Boro Bicycle Clip Voyage of Discovery
By Nick Raistrick
Thursday 15 Oct 2020 18:04:00
Browse all Boro Views articles

Boro fan Nick Raistrick has cycled around the globe but never forgotten his Boro roots and routes. Nick chronicles his exploits in a recent publication The Bicycle Clip Diaries, where a chance discovery in a Marton garage clear out led him on a world odyssey.

You can read about how he attempted to solve the riddles left to him in an envelope from his grandfather. Donning the cycle clips left to him and riding ordinary, utilitarian bikes he began a voyage of discovery and self discovery. Riding in the slow lane and cycle paths from Columbia to the Netherlands gives you plenty of time for reflection. Nick mulls over so many alternative ways for us to square up to the many challenges that we are all facing now in an ever shrinking world.

I really enjoyed the read and commend it to you but as an added inducement Nick is going to make a donation to a charity in east Africa with a personal connection for him. And actually the part of the world where his Bicycle Clip Diaries sparks off.

I asked Nick Raistrick to tell us more about himself and his Boro life and times as well as the charity offer to a book that was profiled last week by Gary Philipson on BBC Radio Tees.

I first started going to Boro matches with our Dad when I was about 5, so players like Billy Ashcroft and Jim Platt were some of my early heroes. I was a ball boy once, and a couple of times I was pitchside because our Dad was in the St John Ambulance. I remember getting told off for picking up the coins which had been thrown by the fans. But mostly the Holgate End, the atmosphere of the mid 80s was the best, totally mad. I’ve watched matches all over, and even the Nou Camp couldn’t beat it for atmosphere. I was there when we were locked out of the ground in 86 and it was great to see a generation of local lads come up.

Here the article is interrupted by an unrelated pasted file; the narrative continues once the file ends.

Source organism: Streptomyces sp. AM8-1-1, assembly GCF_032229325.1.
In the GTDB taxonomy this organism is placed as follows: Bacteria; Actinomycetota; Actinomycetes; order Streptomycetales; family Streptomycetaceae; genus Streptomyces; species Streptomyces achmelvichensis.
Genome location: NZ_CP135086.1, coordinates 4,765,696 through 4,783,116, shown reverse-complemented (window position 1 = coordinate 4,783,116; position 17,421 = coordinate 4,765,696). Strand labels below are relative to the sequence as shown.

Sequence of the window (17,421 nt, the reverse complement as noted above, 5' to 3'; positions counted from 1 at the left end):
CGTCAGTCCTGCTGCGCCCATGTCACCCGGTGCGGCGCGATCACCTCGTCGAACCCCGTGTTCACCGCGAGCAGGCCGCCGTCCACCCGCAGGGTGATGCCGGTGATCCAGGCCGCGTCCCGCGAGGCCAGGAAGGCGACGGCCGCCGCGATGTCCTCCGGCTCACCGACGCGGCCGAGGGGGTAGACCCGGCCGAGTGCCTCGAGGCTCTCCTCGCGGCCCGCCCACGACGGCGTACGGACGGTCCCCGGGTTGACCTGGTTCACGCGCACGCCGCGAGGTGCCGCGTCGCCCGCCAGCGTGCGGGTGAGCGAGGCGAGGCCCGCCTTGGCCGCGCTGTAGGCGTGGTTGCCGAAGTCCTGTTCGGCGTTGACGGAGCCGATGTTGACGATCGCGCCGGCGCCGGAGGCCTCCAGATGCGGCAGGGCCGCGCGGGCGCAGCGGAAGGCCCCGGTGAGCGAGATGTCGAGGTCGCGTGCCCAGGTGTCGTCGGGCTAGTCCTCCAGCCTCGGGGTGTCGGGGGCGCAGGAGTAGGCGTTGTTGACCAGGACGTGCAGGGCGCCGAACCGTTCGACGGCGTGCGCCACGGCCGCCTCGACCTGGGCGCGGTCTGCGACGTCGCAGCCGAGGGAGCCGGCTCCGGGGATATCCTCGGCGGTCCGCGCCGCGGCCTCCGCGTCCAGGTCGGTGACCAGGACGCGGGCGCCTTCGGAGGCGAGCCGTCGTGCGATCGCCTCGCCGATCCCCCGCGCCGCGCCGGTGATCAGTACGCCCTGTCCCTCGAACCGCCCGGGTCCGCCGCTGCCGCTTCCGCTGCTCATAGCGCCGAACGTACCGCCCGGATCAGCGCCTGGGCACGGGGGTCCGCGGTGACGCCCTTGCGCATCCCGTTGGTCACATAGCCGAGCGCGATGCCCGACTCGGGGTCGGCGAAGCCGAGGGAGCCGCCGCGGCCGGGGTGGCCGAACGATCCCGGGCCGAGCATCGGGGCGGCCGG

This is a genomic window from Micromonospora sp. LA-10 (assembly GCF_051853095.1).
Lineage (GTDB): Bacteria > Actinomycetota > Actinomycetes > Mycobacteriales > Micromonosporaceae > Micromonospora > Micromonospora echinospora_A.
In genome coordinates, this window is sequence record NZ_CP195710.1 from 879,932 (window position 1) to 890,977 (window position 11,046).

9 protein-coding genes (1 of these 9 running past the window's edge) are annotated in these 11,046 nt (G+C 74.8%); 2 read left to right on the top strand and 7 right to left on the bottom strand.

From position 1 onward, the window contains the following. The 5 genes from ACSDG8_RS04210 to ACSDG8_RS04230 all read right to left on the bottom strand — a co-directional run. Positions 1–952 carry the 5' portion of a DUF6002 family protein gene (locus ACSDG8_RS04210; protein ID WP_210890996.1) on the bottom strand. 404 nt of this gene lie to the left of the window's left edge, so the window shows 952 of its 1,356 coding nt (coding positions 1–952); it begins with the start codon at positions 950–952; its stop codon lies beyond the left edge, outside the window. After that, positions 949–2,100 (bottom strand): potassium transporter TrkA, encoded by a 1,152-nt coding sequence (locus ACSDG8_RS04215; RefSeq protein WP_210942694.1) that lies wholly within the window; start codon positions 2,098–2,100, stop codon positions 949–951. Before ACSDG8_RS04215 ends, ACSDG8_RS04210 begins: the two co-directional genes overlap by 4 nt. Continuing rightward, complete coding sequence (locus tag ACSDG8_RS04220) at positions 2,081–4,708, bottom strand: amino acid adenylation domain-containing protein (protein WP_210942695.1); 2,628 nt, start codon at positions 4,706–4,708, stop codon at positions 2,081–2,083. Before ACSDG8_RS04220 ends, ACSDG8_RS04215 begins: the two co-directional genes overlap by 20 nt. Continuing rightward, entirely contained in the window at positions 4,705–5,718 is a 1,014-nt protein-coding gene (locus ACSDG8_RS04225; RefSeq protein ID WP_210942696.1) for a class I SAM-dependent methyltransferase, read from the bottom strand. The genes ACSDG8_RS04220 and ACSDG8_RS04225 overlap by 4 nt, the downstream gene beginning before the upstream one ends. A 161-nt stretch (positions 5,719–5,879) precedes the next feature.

During the first lockdown I did PE with Nick, me and my stepson would recreate Bernie Slaven goals from YouTube in the back garden.

I left Middlesbrough when I was 18 and I’ve lived all over since. I travelled a lot with work too and I like pointing out Dorman Long bridges to confused locals. Back in the day our Dad would send FMTTM, before the Internet, when it was too expensive for phone calls. Juninho was my favourite player. He put Boro on the map. That season… but the Premier League is a bit much these days.

I worked as a volunteer on a community sports project in Tanzania for over a decade now, every June. It’s education and cultural exchange as well as sport, and through it I’ve met some amazing people, one of them is a referee called Maqulate Onyango. She was the first female Kenyan Premier League referee, and CAAF commissioner. She started a charity (Mathare Girl Power) to help girls in a Nairobi slum, but at the moment they are busy distributing food parcels and supporting local businesses.

The next 10 people who buy the book I wrote (the Bicycle Clip Diaries) will be contributing the £12.99 cost to her charity, and if you visit my website you can donate directly to her charity. Up the Boro!

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